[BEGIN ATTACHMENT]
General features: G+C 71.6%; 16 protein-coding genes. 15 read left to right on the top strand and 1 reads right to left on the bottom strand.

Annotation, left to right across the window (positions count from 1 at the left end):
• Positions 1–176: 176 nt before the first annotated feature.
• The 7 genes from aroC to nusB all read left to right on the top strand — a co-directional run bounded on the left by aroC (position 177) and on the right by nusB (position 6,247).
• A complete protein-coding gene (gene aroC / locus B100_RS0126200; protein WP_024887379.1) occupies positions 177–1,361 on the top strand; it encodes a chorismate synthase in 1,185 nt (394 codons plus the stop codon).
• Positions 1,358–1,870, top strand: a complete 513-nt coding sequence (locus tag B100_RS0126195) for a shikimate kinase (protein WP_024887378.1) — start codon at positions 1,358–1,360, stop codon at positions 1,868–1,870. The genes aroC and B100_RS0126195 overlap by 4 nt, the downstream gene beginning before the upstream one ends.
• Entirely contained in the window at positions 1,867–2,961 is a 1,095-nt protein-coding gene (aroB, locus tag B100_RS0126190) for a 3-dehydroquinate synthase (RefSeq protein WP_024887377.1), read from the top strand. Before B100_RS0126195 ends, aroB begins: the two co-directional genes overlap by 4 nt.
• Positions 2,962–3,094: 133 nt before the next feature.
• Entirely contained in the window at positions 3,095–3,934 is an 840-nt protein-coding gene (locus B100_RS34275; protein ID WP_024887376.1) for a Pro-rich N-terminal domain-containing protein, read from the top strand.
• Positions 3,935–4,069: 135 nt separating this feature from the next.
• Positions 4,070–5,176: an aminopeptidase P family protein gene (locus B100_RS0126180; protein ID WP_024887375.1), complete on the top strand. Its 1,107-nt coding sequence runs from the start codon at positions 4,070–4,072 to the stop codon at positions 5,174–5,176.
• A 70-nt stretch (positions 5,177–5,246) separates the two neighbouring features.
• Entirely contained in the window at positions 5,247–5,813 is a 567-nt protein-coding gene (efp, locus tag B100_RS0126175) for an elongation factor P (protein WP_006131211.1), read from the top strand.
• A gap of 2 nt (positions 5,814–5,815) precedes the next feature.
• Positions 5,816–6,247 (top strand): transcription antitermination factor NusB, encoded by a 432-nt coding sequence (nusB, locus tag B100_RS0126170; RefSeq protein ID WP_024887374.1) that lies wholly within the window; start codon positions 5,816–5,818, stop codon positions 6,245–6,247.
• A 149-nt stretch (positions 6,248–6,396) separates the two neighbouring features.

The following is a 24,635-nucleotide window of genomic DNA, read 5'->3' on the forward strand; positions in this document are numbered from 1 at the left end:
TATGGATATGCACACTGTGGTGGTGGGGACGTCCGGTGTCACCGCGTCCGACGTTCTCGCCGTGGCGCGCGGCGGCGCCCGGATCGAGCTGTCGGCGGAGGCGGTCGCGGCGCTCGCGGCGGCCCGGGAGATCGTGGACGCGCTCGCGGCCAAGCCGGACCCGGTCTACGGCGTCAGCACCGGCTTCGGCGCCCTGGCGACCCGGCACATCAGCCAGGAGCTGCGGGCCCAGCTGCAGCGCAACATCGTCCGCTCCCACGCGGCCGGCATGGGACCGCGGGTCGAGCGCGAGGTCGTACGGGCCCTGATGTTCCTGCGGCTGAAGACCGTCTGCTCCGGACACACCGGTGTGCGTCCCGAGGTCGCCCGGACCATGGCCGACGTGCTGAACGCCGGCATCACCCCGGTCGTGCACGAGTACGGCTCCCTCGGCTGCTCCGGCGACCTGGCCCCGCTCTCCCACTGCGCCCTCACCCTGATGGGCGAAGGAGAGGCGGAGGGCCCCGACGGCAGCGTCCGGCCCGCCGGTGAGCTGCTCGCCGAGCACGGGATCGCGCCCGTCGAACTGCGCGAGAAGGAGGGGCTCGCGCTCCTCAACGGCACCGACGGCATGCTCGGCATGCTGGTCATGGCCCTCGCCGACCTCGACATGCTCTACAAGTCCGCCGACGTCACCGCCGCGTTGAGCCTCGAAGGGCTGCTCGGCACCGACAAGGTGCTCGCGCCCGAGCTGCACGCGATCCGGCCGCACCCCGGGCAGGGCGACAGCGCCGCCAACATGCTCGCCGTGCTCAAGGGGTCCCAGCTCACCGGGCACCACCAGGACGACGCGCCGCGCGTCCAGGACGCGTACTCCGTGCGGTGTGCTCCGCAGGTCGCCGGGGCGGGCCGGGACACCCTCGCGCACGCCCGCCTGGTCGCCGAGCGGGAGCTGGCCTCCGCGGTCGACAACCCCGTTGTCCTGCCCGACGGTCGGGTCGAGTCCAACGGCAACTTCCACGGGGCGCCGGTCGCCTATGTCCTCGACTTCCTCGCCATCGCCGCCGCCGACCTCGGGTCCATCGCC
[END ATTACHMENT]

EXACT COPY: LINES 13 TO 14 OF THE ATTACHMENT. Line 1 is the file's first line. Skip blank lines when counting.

• Entirely contained in the window at positions 5,247–5,813 is a 567-nt protein-coding gene (efp, locus tag B100_RS0126175) for an elongation factor P (protein WP_006131211.1), read from the top strand.
• A gap of 2 nt (positions 5,814–5,815) precedes the next feature.